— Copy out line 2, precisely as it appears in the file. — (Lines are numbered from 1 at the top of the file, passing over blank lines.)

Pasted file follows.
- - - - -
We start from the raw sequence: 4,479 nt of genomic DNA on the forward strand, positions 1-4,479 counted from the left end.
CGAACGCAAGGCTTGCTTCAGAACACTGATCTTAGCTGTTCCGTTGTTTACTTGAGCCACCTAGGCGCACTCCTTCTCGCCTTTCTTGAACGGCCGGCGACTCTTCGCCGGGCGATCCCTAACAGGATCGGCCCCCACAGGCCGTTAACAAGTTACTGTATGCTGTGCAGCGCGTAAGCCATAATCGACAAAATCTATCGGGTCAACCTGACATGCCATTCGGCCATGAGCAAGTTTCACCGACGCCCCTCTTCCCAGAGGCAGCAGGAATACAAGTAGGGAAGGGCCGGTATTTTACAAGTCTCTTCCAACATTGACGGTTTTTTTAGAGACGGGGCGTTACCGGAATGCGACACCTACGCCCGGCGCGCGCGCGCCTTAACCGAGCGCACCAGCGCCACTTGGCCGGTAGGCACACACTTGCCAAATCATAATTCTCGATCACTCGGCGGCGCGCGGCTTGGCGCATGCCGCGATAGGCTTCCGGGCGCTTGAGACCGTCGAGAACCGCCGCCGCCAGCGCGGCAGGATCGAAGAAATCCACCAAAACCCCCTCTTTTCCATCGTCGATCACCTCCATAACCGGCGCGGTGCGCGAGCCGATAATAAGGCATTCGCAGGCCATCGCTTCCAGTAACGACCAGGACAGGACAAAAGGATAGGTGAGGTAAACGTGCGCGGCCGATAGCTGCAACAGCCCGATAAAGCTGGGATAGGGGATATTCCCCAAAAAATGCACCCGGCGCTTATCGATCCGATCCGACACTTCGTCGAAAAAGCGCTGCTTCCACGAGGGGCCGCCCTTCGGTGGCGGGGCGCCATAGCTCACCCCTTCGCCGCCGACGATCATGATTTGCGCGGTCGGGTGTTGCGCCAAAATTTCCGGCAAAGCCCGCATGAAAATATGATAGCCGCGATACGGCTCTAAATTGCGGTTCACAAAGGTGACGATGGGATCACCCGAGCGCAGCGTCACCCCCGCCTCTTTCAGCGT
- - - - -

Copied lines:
CGAACGCAAGGCTTGCTTCAGAACACTGATCTTAGCTGTTCCGTTGTTTACTTGAGCCACCTAGGCGCACTCCTTCTCGCCTTTCTTGAACGGCCGGCGACTCTTCGCCGGGCGATCCCTAACAGGATCGGCCCCCACAGGCCGTTAACAAGTTACTGTATGCTGTGCAGCGCGTAAGCCATAATCGACAAAATCTATCGGGTCAACCTGACATGCCATTCGGCCATGAGCAAGTTTCACCGACGCCCCTCTTCCCAGAGGCAGCAGGAATACAAGTAGGGAAGGGCCGGTATTTTACAAGTCTCTTCCAACATTGACGGTTTTTTTAGAGACGGGGCGTTACCGGAATGCGACACCTACGCCCGGCGCGCGCGCGCCTTAACCGAGCGCACCAGCGCCACTTGGCCGGTAGGCACACACTTGCCAAATCATAATTCTCGATCACTCGGCGGCGCGCGGCTTGGCGCATGCCGCGATAGGCTTCCGGGCGCTTGAGACCGTCGAGAACCGCCGCCGCCAGCGCGGCAGGATCGAAGAAATCCACCAAAACCCCCTCTTTTCCATCGTCGATCACCTCCATAACCGGCGCGGTGCGCGAGCCGATAATAAGGCATTCGCAGGCCATCGCTTCCAGTAACGACCAGGACAGGACAAAAGGATAGGTGAGGTAAACGTGCGCGGCCGATAGCTGCAACAGCCCGATAAAGCTGGGATAGGGGATATTCCCCAAAAAATGCACCCGGCGCTTATCGATCCGATCCGACACTTCGTCGAAAAAGCGCTGCTTCCACGAGGGGCCGCCCTTCGGTGGCGGGGCGCCATAGCTCACCCCTTCGCCGCCGACGATCATGATTTGCGCGGTCGGGTGTTGCGCCAAAATTTCCGGCAAAGCCCGCATGAAAATATGATAGCCGCGATACGGCTCTAAATTGCGGTTCACAAAGGTGACGATGGGATCACCCGAGCGCAGCGTCACCCCCGCCTCTTTCAGCGT